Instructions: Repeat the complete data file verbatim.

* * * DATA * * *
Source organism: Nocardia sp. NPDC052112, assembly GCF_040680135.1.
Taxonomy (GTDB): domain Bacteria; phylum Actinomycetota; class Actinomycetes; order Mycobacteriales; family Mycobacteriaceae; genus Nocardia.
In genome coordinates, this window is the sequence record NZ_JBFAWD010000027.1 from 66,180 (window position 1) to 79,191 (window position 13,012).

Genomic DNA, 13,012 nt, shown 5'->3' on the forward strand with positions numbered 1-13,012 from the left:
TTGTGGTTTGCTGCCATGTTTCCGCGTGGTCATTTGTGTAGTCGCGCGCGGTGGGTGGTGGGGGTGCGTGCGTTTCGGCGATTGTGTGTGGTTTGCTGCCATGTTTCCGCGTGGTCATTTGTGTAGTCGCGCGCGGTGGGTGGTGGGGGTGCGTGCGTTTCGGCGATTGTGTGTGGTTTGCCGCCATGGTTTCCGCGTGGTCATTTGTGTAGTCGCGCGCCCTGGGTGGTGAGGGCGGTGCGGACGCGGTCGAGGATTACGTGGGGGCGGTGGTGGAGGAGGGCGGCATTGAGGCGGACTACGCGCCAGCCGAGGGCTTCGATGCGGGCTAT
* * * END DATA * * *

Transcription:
Source organism: Nocardia sp. NPDC052112, assembly GCF_040680135.1.
Taxonomy (GTDB): domain Bacteria; phylum Actinomycetota; class Actinomycetes; order Mycobacteriales; family Mycobacteriaceae; genus Nocardia.
In genome coordinates, this window is the sequence record NZ_JBFAWD010000027.1 from 66,180 (window position 1) to 79,191 (window position 13,012).

Genomic DNA, 13,012 nt, shown 5'->3' on the forward strand with positions numbered 1-13,012 from the left:
TTGTGGTTTGCTGCCATGTTTCCGCGTGGTCATTTGTGTAGTCGCGCGCGGTGGGTGGTGGGGGTGCGTGCGTTTCGGCGATTGTGTGTGGTTTGCTGCCATGTTTCCGCGTGGTCATTTGTGTAGTCGCGCGCGGTGGGTGGTGGGGGTGCGTGCGTTTCGGCGATTGTGTGTGGTTTGCCGCCATGGTTTCCGCGTGGTCATTTGTGTAGTCGCGCGCCCTGGGTGGTGAGGGCGGTGCGGACGCGGTCGAGGATTACGTGGGGGCGGTGGTGGAGGAGGGCGGCATTGAGGCGGACTACGCGCCAGCCGAGGGCTTCGATGCGGGCTAT